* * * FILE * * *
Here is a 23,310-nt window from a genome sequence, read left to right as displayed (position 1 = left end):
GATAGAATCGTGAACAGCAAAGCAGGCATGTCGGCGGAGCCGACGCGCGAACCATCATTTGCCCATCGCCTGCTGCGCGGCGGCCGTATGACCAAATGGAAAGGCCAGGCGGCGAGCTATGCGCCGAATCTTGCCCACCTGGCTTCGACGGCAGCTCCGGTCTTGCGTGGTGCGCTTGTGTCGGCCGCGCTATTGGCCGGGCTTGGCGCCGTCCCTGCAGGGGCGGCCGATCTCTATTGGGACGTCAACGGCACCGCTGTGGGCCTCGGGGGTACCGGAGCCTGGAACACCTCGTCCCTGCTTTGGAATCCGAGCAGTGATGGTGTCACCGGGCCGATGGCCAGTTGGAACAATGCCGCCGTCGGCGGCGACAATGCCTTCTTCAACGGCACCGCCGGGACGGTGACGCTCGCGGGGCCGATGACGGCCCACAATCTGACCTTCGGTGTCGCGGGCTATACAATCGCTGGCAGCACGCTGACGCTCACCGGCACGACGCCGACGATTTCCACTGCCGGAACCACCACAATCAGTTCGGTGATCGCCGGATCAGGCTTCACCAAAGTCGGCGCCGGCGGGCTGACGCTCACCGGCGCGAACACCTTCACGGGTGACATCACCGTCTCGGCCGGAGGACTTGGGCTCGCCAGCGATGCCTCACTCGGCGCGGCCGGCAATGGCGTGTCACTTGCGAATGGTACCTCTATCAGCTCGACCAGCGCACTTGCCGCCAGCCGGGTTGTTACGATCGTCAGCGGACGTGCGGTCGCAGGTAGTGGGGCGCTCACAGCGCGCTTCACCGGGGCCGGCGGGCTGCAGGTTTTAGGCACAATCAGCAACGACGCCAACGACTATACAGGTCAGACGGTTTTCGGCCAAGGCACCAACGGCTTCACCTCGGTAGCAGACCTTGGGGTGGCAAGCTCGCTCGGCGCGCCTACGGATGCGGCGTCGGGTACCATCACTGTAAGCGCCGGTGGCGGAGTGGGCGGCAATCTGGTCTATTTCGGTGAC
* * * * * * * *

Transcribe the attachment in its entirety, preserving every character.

Here is a 23,310-nt window from a genome sequence, read left to right as displayed (position 1 = left end):
GATAGAATCGTGAACAGCAAAGCAGGCATGTCGGCGGAGCCGACGCGCGAACCATCATTTGCCCATCGCCTGCTGCGCGGCGGCCGTATGACCAAATGGAAAGGCCAGGCGGCGAGCTATGCGCCGAATCTTGCCCACCTGGCTTCGACGGCAGCTCCGGTCTTGCGTGGTGCGCTTGTGTCGGCCGCGCTATTGGCCGGGCTTGGCGCCGTCCCTGCAGGGGCGGCCGATCTCTATTGGGACGTCAACGGCACCGCTGTGGGCCTCGGGGGTACCGGAGCCTGGAACACCTCGTCCCTGCTTTGGAATCCGAGCAGTGATGGTGTCACCGGGCCGATGGCCAGTTGGAACAATGCCGCCGTCGGCGGCGACAATGCCTTCTTCAACGGCACCGCCGGGACGGTGACGCTCGCGGGGCCGATGACGGCCCACAATCTGACCTTCGGTGTCGCGGGCTATACAATCGCTGGCAGCACGCTGACGCTCACCGGCACGACGCCGACGATTTCCACTGCCGGAACCACCACAATCAGTTCGGTGATCGCCGGATCAGGCTTCACCAAAGTCGGCGCCGGCGGGCTGACGCTCACCGGCGCGAACACCTTCACGGGTGACATCACCGTCTCGGCCGGAGGACTTGGGCTCGCCAGCGATGCCTCACTCGGCGCGGCCGGCAATGGCGTGTCACTTGCGAATGGTACCTCTATCAGCTCGACCAGCGCACTTGCCGCCAGCCGGGTTGTTACGATCGTCAGCGGACGTGCGGTCGCAGGTAGTGGGGCGCTCACAGCGCGCTTCACCGGGGCCGGCGGGCTGCAGGTTTTAGGCACAATCAGCAACGACGCCAACGACTATACAGGTCAGACGGTTTTCGGCCAAGGCACCAACGGCTTCACCTCGGTAGCAGACCTTGGGGTGGCAAGCTCGCTCGGCGCGCCTACGGATGCGGCGTCGGGTACCATCACTGTAAGCGCCGGTGGCGGAGTGGGCGGCAATCTGGTCTATTTCGGTGAC